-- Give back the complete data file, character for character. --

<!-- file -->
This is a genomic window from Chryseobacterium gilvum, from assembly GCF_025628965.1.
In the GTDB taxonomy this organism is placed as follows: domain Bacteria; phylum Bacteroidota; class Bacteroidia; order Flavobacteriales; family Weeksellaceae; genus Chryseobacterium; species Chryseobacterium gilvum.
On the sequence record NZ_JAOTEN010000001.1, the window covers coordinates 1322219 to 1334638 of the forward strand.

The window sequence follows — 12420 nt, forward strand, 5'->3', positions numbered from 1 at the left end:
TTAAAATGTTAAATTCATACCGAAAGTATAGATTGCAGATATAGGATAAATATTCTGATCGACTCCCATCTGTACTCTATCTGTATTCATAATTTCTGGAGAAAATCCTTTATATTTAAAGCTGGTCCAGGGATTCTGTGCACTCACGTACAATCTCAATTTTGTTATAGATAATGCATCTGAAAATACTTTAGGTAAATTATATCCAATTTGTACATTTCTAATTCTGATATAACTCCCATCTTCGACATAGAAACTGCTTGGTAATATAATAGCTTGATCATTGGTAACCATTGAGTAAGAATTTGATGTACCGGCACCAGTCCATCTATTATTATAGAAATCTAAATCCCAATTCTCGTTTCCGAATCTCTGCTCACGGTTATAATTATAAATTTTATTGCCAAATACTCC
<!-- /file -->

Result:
This is a genomic window from Chryseobacterium gilvum, from assembly GCF_025628965.1.
In the GTDB taxonomy this organism is placed as follows: domain Bacteria; phylum Bacteroidota; class Bacteroidia; order Flavobacteriales; family Weeksellaceae; genus Chryseobacterium; species Chryseobacterium gilvum.
On the sequence record NZ_JAOTEN010000001.1, the window covers coordinates 1322219 to 1334638 of the forward strand.

The window sequence follows — 12420 nt, forward strand, 5'->3', positions numbered from 1 at the left end:
TTAAAATGTTAAATTCATACCGAAAGTATAGATTGCAGATATAGGATAAATATTCTGATCGACTCCCATCTGTACTCTATCTGTATTCATAATTTCTGGAGAAAATCCTTTATATTTAAAGCTGGTCCAGGGATTCTGTGCACTCACGTACAATCTCAATTTTGTTATAGATAATGCATCTGAAAATACTTTAGGTAAATTATATCCAATTTGTACATTTCTAATTCTGATATAACTCCCATCTTCGACATAGAAACTGCTTGGTAATATAATAGCTTGATCATTGGTAACCATTGAGTAAGAATTTGATGTACCGGCACCAGTCCATCTATTATTATAGAAATCTAAATCCCAATTCTCGTTTCCGAATCTCTGCTCACGGTTATAATTATAAATTTTATTGCCAAATACTCC